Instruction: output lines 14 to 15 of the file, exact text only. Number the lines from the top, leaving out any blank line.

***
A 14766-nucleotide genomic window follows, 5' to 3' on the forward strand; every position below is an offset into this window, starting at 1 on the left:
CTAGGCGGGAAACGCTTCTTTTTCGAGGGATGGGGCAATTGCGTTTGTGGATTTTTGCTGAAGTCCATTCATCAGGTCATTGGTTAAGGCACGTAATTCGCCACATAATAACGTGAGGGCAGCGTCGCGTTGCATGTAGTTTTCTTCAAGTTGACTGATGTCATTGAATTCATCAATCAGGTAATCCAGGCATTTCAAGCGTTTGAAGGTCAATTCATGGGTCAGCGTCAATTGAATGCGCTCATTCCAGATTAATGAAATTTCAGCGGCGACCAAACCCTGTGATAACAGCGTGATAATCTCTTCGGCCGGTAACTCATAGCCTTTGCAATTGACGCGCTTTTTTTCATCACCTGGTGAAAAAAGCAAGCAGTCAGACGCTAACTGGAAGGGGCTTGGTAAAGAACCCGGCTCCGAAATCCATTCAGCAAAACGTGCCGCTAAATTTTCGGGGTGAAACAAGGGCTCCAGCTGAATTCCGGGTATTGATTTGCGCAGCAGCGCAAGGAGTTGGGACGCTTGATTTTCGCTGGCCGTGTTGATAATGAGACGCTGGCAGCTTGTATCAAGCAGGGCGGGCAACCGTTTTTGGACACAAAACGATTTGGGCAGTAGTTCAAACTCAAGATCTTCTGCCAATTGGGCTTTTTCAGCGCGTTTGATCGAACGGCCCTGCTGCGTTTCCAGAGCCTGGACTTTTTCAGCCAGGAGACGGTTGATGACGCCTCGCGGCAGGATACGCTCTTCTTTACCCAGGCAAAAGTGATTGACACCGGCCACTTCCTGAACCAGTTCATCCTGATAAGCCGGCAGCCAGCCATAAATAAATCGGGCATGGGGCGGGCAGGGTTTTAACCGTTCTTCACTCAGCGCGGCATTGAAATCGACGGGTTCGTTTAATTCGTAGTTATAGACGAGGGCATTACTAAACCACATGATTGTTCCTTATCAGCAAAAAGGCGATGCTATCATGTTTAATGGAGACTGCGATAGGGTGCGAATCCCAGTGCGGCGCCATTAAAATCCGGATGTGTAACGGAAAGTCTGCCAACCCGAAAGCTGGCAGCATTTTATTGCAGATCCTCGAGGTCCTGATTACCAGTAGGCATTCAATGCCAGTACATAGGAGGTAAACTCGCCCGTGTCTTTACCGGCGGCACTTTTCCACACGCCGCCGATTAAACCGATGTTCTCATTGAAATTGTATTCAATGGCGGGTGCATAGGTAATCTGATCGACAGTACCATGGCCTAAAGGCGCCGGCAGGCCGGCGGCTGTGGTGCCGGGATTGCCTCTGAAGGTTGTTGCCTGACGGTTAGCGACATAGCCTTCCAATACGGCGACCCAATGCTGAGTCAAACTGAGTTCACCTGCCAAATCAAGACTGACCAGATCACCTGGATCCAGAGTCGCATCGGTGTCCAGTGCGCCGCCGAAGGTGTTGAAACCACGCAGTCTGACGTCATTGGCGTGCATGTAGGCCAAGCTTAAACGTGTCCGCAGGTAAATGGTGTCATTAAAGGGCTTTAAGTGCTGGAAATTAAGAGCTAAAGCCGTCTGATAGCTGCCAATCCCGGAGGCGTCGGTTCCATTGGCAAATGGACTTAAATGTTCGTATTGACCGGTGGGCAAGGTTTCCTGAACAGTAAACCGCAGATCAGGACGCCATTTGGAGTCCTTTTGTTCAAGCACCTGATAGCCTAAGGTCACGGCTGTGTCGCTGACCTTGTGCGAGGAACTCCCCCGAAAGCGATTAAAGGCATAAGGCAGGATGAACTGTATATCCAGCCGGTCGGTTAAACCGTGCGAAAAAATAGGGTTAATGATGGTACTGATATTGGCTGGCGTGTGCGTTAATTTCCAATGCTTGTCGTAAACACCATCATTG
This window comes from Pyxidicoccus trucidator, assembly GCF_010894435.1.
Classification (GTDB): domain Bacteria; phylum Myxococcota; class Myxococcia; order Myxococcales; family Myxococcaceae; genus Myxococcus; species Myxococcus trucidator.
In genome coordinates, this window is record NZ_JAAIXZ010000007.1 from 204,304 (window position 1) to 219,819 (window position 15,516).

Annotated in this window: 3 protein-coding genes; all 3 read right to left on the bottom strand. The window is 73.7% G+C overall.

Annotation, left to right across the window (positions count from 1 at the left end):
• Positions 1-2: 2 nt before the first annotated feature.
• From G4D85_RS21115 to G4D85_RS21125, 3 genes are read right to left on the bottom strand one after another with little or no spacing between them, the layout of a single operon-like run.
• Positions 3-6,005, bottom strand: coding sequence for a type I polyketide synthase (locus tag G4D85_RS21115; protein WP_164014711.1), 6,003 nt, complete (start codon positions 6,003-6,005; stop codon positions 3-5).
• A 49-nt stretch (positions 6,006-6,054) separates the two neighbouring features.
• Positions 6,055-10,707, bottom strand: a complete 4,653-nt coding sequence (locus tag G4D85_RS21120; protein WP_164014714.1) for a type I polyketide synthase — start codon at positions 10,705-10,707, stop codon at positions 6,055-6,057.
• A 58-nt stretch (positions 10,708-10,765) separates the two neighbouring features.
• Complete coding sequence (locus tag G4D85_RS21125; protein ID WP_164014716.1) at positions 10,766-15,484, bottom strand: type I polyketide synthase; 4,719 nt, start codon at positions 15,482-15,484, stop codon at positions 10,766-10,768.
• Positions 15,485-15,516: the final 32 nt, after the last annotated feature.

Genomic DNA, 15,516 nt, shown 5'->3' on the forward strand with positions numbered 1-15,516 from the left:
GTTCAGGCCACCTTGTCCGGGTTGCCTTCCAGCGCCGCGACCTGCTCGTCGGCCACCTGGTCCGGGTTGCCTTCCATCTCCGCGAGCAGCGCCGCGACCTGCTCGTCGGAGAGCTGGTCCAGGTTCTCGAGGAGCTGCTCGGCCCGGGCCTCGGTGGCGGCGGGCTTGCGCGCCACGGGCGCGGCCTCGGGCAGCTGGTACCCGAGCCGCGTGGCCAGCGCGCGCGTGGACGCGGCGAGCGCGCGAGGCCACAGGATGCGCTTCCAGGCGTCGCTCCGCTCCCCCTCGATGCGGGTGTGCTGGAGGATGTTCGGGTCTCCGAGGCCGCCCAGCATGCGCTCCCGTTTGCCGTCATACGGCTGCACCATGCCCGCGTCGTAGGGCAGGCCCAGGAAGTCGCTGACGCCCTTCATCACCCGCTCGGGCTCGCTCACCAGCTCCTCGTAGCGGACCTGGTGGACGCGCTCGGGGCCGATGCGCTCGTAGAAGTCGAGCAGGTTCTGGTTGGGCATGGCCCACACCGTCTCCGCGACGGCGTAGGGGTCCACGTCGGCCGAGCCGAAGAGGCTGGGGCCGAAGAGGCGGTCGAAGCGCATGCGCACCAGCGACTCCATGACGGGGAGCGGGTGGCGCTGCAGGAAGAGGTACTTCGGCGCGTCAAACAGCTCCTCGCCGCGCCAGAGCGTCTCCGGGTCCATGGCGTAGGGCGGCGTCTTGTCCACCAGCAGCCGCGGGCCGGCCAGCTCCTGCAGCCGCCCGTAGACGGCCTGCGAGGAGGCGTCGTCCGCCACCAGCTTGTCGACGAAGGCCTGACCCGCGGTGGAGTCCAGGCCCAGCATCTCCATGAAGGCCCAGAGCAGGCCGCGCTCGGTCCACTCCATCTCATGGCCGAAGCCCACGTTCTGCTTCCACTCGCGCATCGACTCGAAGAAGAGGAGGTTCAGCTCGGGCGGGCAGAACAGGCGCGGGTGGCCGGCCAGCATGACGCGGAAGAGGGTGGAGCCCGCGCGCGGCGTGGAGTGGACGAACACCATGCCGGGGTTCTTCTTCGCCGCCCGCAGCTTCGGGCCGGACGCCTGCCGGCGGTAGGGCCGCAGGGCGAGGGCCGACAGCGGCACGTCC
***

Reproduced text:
• Complete coding sequence (locus tag G4D85_RS21125; protein ID WP_164014716.1) at positions 10,766-15,484, bottom strand: type I polyketide synthase; 4,719 nt, start codon at positions 15,482-15,484, stop codon at positions 10,766-10,768.
• Positions 15,485-15,516: the final 32 nt, after the last annotated feature.